Upon closer inspection, they saw that the movement was caused by a blanket of insects they assumed had fallen from the sky in the previous night’s snowfall. While waiting for an official answer (or for someone to google it), they assumed the tiny bugs were blown in from Kazakhstan (it’s always Kazakhstan) during recent heavy “cyclonic” winds. Before you use this in your next game of “What’s the weirdest thing?”, that’s the wrong answer.
“These creatures are known as Collembola springtail insects, and they do not fall down from the sky. They crawl from under the ground to the surface, and they will return there as soon as it gets warmer.”
Actually, they’re more commonly called “snow fleas,” which is a misnomer since they’re neither fleas nor snow nor even insects. Collembola are hexapods that are not considered to be insects because they have internal mouthparts. They’re omnivorous, free-living organisms that prefer moist conditions and are named Collembola for their collophore (a straw-like body tube used for excretion and maintaining water balance) and their abdominal, spring-like furcula that is used for jumping when threatened. They generally live in decaying matter and one of the world’s most abundant tiny creatures, with about 100,000 per square meter of ground. Even in those numbers, their minute size, while visible to the naked eye, still makes them hard to see … except for the snow fleas, which sometimes emerge from winter hibernation when the temperature is warm enough to trick them into thinking it’s spring but not enough to melt the snow, giving the contrast that makes them easy to spot.
“These insects are absolutely safe for humans, domestic animals and grain crops. They may emerge on the ground surface too early, when it gets unusually warm for a few days.”
Pravda.Ru knows what its readers are thinking. Being wrongly called “fleas” makes Collembola springtails subject to the same fears of fleas, which truly deserve to be feared and avoided by warm-blooded creature. However, Collembola springtails are truly harmless and in fact are beneficial as lab test subjects for the early detection of soil pollution.
Conspiracy theorists may also know of Collembola springtails for their alleged use as biological weapons during the Korean War. They were rumored to have been infected by the U.S. military with anthrax, dysentery, cholera and small pox and dropped by airplanes on enemy villages. The rumors surfaced again in 1971-72 when the Nixon administration ordered all biological weapons stored at the Pine Bluff Arsenal in Arkansas to be destroyed. The government denied snow fleas were ever used as six-legged biological weapons carriers.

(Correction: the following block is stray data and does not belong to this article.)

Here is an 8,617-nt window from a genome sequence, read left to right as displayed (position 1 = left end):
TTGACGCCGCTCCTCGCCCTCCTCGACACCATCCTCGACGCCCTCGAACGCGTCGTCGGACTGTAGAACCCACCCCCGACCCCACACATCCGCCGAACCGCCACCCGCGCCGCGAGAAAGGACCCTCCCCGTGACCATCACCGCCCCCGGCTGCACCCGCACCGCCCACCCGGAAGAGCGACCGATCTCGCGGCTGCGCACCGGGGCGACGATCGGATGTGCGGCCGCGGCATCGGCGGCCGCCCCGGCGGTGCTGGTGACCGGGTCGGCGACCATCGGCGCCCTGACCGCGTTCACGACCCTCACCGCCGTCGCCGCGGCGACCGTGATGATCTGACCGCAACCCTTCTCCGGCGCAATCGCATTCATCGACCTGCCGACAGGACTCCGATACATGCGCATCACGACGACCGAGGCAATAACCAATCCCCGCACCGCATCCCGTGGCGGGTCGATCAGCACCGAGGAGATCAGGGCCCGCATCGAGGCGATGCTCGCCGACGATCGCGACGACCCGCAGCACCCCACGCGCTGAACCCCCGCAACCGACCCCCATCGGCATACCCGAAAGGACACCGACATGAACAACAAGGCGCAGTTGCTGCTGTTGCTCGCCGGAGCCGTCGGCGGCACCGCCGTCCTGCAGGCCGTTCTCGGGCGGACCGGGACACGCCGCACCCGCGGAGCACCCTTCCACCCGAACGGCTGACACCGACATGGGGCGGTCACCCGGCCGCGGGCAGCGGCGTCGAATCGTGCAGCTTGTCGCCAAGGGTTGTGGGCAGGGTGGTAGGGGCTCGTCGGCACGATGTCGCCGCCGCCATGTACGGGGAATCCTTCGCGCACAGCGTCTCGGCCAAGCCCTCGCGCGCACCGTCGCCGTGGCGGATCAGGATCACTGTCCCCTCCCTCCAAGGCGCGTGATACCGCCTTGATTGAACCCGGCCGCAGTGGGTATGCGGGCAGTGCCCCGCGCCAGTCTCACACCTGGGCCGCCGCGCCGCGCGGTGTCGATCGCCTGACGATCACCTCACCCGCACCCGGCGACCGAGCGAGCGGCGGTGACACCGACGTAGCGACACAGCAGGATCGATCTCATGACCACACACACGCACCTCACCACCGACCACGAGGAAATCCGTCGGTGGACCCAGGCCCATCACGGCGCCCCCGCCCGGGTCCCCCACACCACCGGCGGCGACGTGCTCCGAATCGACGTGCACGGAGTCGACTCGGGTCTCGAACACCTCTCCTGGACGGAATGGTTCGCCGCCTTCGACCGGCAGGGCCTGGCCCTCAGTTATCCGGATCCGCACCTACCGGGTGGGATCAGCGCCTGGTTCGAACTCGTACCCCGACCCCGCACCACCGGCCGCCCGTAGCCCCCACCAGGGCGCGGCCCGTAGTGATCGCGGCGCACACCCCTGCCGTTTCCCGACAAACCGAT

Were they? Are they? Should the good folks of Balasheika be fearful of the sudden appearance of huge numbers of snow fleas? Should they question their government? Our? Anybody’s?
It’s too bad we can’t ask the bugs.
Source: Mysterious Universe
Unipiper Teams up with Portland Brewing to Support Local Weird
Portland Brewing and the Unipiper join forces to celebrate Portland’s weird with a collaborative beer, the Unipiper Hazy IPA.
The Unipiper with his Hazy IPA from Portland Brewing Co.
Just about everything I know about Portland I learned from Chuck Palahniuk’s travel guide Fugitives and Refugees. I’ve never been there, but I know when I finally have a chance to visit, I may not be strong enough to leave it behind. The city has a vibrant culture of weird, and now the Portland Brewing Co. has joined forces with one of the city’s most beloved street performers to celebrate it.
Portland is home to the world’s smallest park (just two feet in diameter and dedicated on St. Patrick’s Day, 1976, as “the only leprechaun colony west of Ireland,”), the shanghai tunnels, the Pecularium museum of the “freakybuttrue,” a vegan strip club, the internet’s premier “cat rapper” Moshow, and countless other artists, performers, and landmarks.
One of the most well known is the Unipiper, a man who rides around Portland on his unicycle playing flame-throwing bagpipes while dressed as Darth Vader, Bigfoot, and other famous characters.
From the Unipiper’s website:
The origin of The Unipiper is shrouded in mystery, but reportedly stems from an incident with local-resident Brian Kidd involving a bite from a radioactive unicycle incurred while playing the bagpipes, granting him the power to make people smile. Ever since, he has roamed the streets of Portland, protecting its citizens from all that is normal and standing up to those that would seek to silence the weird.
Kidd, the mild-mannered alter ego behind the Unipiper’s many masks, has teamed up with Portland Brewing Co. to create the first in a series of “Keep Portland Weird” collaborative brews intended to highlight each collaborator’s contribution to the city’s weird culture.
The result is the Unipiper Hazy IPA, a “smooth and juicy” 6.2% ABV beer with a tangerine citrus and fruit “pop” that, according to Portland Brewing, is “perfect for a couple pints while light enough to not weigh you down on your unicycle ride to goat-yoga class.”
But there’s more to this beer than drunken unicycling. Proceeds will help launch the Unipiper’s new nonprofit that is dedicated to finding and supporting the weird people and places of Portland.
“The Unipiper Hazy IPA is not just another beer though! That would be too normal!” Kidd says. “It also signals the beginning of a new era in Portland’s ever evolving weirdness – the founding of Weird Portland United, a charitable effort that has been a dream of mine for years. Thanks to the seed donation from Portland Brewing, Weird Portland United will help create a weirder tomorrow where everyone is inspired to contribute to the city’s now famous culture of weird.”
And this is why the events of last night are a little hazy.
Unipiper Hazy IPA is now available throughout the Portland region in limited edition 22oz bottles silk screened with an illustration by local artist Beth Kerschen as well as 6-packs of 12oz cans.
Find it here.
Strange Object Spotted on the Surface of Mars
WhatsUpInTheSky37 posted a video discussing an odd piece of metallic looking material found on the surface of Mars which seems to possess manufactured characteristics.
The strange object which has a perfect circular hole in the middle was previously spotted by Neville Thompson who posted it on his Gigapan for SOL 2013.
The object does not appear to be from the rover or other vehicle since there are no obvious tracks around it.
Headline image via credit: